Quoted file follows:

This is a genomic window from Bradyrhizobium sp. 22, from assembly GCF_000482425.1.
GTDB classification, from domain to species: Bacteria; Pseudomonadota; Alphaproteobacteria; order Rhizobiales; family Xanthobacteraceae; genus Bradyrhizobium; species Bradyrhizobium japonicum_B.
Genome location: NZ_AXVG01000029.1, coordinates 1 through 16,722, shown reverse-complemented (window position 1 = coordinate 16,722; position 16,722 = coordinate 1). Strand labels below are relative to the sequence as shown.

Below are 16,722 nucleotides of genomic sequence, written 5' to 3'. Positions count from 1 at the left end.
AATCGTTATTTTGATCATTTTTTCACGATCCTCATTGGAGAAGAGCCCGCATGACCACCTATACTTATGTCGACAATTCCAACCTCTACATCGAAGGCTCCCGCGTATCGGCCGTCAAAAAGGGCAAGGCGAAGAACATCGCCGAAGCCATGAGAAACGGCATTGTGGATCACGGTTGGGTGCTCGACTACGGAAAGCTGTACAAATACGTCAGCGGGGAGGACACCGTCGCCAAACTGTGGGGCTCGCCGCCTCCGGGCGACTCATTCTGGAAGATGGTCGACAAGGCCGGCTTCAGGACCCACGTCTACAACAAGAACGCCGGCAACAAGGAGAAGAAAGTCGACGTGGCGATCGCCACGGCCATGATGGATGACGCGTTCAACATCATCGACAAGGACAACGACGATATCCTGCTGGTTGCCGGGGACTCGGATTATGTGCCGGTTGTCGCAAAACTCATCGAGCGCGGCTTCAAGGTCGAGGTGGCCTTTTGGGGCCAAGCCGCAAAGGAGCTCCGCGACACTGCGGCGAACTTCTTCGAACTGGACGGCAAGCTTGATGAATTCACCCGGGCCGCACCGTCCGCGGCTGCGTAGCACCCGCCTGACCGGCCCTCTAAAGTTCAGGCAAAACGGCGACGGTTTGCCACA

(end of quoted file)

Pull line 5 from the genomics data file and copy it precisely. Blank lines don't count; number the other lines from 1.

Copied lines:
AATCGTTATTTTGATCATTTTTTCACGATCCTCATTGGAGAAGAGCCCGCATGACCACCTATACTTATGTCGACAATTCCAACCTCTACATCGAAGGCTCCCGCGTATCGGCCGTCAAAAAGGGCAAGGCGAAGAACATCGCCGAAGCCATGAGAAACGGCATTGTGGATCACGGTTGGGTGCTCGACTACGGAAAGCTGTACAAATACGTCAGCGGGGAGGACACCGTCGCCAAACTGTGGGGCTCGCCGCCTCCGGGCGACTCATTCTGGAAGATGGTCGACAAGGCCGGCTTCAGGACCCACGTCTACAACAAGAACGCCGGCAACAAGGAGAAGAAAGTCGACGTGGCGATCGCCACGGCCATGATGGATGACGCGTTCAACATCATCGACAAGGACAACGACGATATCCTGCTGGTTGCCGGGGACTCGGATTATGTGCCGGTTGTCGCAAAACTCATCGAGCGCGGCTTCAAGGTCGAGGTGGCCTTTTGGGGCCAAGCCGCAAAGGAGCTCCGCGACACTGCGGCGAACTTCTTCGAACTGGACGGCAAGCTTGATGAATTCACCCGGGCCGCACCGTCCGCGGCTGCGTAGCACCCGCCTGACCGGCCCTCTAAAGTTCAGGCAAAACGGCGACGGTTTGCCACA